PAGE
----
Alison Blackler Shares Some Tips About Relationships

Alison combines her professional expertise, and her own lived experience, to analyse the often complex dynamics of relationships. Most adults spend much of their life in an intimate relationship.

Relationships are potentially satisfying. They protect us from loneliness and can improve our mental and emotional wellbeing. However, they can be challenging, and many different issues can cause couples disturbances. There are obviously arguments, fights and power struggles, but there are also stress-related reactions to each other, leading to further problems.

Relationships can present the most complex challenges in life. We are all different in the way we think, speak, interpret and feel. We spend so much of our time feeling misunderstood or unheard.

Trusting The Journey Of Life 

Many relationships have both highs and lows. Each stage gets you nearer and nearer to being the ‘real’ you. Over time, being able to see what is behind some of the decisions, limits and uncertainty, and gives you the answers to make changes.

You might be focused externally for the answers, and yet these are usually inside. Most aspects of life are linked to a relationship of some sorts – one with yourself, your family, friends, colleagues and obviously intimate ones.

I believe that if you take time to see a relationship as two individuals coming together in unison rather than just two people becoming one, it is healthier. While the latter might sound romantic, it can leave you feeling unfulfilled, stifled and miserable.

Challenges can build up in a relationship over a period of time, increase in frequency or create difficult consequences. The job is to work out what is acceptable and what is not. Each person’s relationship is unique, just like the people in them. Couples can experience turbulent phases, which can lead to much needed changes, or the relationship may become too difficult to continue. Relationships can feel stressful, and it is important to consider the wider perspective.

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For some, it can look like a relationship is easy and natural, although there is usually work and commitment aplenty. When relationships work well, there is give and take, respect, honesty and positive regard.

With the right balance of compromise and flexibility, it is vital to allow each person to flourish within the relationship. This all sounds so idealistic, and the reality of life and, indeed, relationships, make this an interesting journey.

If everything were plain sailing, the personal journey would probably be limited. While you clearly need some time of stability, you learn the most from challenging situations. The trick is to see these as a chance to change rather than as a negative experience.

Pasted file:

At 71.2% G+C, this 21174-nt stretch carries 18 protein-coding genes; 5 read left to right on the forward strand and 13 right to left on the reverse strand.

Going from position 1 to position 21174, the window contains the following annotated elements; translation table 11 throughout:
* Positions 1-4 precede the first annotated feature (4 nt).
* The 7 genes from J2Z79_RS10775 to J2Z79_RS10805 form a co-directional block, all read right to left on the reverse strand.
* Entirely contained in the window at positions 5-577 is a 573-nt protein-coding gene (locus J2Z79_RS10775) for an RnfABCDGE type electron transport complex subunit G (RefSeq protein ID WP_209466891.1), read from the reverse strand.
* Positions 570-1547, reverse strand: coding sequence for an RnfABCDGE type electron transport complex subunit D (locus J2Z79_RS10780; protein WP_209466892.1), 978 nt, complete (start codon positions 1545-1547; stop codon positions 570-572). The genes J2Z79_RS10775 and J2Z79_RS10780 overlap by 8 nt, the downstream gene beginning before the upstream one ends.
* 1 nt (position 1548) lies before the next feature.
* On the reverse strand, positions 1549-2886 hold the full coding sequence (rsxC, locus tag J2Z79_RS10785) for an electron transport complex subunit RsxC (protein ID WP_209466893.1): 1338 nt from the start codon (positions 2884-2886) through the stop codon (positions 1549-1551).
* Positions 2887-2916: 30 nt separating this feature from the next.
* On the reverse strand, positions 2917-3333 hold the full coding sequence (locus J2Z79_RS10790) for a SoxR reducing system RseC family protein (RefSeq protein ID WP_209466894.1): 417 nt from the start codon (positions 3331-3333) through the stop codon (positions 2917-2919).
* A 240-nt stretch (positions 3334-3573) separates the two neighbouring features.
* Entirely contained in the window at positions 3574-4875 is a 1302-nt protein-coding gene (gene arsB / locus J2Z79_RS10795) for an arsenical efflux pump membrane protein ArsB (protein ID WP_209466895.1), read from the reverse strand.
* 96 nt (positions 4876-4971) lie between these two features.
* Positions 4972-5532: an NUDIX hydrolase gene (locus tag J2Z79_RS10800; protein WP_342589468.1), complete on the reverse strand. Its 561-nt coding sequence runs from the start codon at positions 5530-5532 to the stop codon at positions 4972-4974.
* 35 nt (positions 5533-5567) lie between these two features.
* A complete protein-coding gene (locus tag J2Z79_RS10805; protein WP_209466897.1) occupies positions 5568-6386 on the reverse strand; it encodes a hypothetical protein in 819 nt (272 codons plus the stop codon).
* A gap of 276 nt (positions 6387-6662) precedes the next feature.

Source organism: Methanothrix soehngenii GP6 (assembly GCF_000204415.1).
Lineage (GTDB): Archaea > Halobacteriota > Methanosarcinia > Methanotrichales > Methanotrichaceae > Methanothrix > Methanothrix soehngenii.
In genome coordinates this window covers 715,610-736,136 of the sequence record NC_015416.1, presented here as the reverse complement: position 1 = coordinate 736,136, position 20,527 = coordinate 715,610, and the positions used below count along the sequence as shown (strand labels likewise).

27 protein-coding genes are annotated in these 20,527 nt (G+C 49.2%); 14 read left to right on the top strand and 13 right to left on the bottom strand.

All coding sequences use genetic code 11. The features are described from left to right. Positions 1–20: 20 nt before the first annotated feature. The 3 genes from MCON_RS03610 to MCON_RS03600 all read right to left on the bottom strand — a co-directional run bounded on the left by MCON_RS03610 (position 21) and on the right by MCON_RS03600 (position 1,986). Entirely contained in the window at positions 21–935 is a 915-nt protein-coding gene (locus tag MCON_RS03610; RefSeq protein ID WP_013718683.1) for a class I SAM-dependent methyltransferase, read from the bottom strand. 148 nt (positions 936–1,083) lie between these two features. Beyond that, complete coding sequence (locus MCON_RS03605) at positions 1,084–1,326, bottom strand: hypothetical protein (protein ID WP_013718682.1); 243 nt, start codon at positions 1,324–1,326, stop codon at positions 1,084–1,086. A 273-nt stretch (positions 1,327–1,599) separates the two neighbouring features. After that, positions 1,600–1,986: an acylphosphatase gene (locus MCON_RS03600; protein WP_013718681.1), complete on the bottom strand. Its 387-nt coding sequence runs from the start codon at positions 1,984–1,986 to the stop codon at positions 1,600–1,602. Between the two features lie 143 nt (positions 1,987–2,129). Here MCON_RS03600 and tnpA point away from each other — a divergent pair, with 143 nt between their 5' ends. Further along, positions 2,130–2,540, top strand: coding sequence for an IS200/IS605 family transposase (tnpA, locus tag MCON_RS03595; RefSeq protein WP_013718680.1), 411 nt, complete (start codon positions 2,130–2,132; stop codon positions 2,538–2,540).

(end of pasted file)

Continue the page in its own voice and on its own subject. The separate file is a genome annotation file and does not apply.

Relationships take work and commitment, though focusing on yourself first is critical. This understanding gives peace and clarity. Almost all couples will have misunderstandings, conflicts and disagreements. We will each do things that annoy the other. It is fair to say, ‘all relationships take work’.

However, you must not get confused with those that leave you exhausted and drained. It should not constantly feel like hard work. There must be a balance and knowing this balance can make all the difference.

Being in the wrong relationship is no one’s fault; it can be an honest mistake. When it is a real challenge is when you and a partner are essentially mismatched. There is no way to change or reconcile — the best thing to do is to recognise it for what it is and get out as compassionately as possible.

There is no judgement as the complexity of a relationship can mean that it will hit challenges. The idea is to look at things from a different perspective to see if there is any need for change, whether that be yourself or both.

People Can Change 

Firstly, you need to be able to identify what you want to change first. What you are unable to do, though, is just snap your fingers and say goodbye to well-established patterns, even when those patterns result in bad consequences. No one can change just because someone (even ourselves) wants us to.

It is a process that begins with being aware. This may seem obvious, but it is not. If you are used to blaming everyone else for your problems, then you are not aware. If you are living your life in a daze, blaming it on bad luck, then you are in denial.

How will you ever change anything if you do not own up to how you are thinking and that your behaviour is helping create the predicament you are in?


About The Author

Alison Blackler is an experienced Mind Coach and Therapist, Public Speaker and Published Author.  She had an extensive career in the NHS for 24 years, before starting her own business in 2010 called 2minds.

Alison works with individuals, team and leaders bringing the neuroscience to life in the sessions.  She believes that having an understanding of our thoughts, feelings and behaviours gives an opportunity to make changes. Alison’s own personal journey is an integral part of her work as she has lived and breathed many changes and through her training and experiences, she has developed a unique and relatable message.

She enjoys working alongside business leaders and managers to change culture and create true engagement. She has a natural empathetic approach to challenges and is a skilled listener.

She is a published author of a series of psychology-based self-help books – A Path Travelled. One of these is focused on how to make sense of relationships. In May 2023, she is launching a brand new podcast – watch this space!

You can check out her website or follow on Instagram @alison2minds

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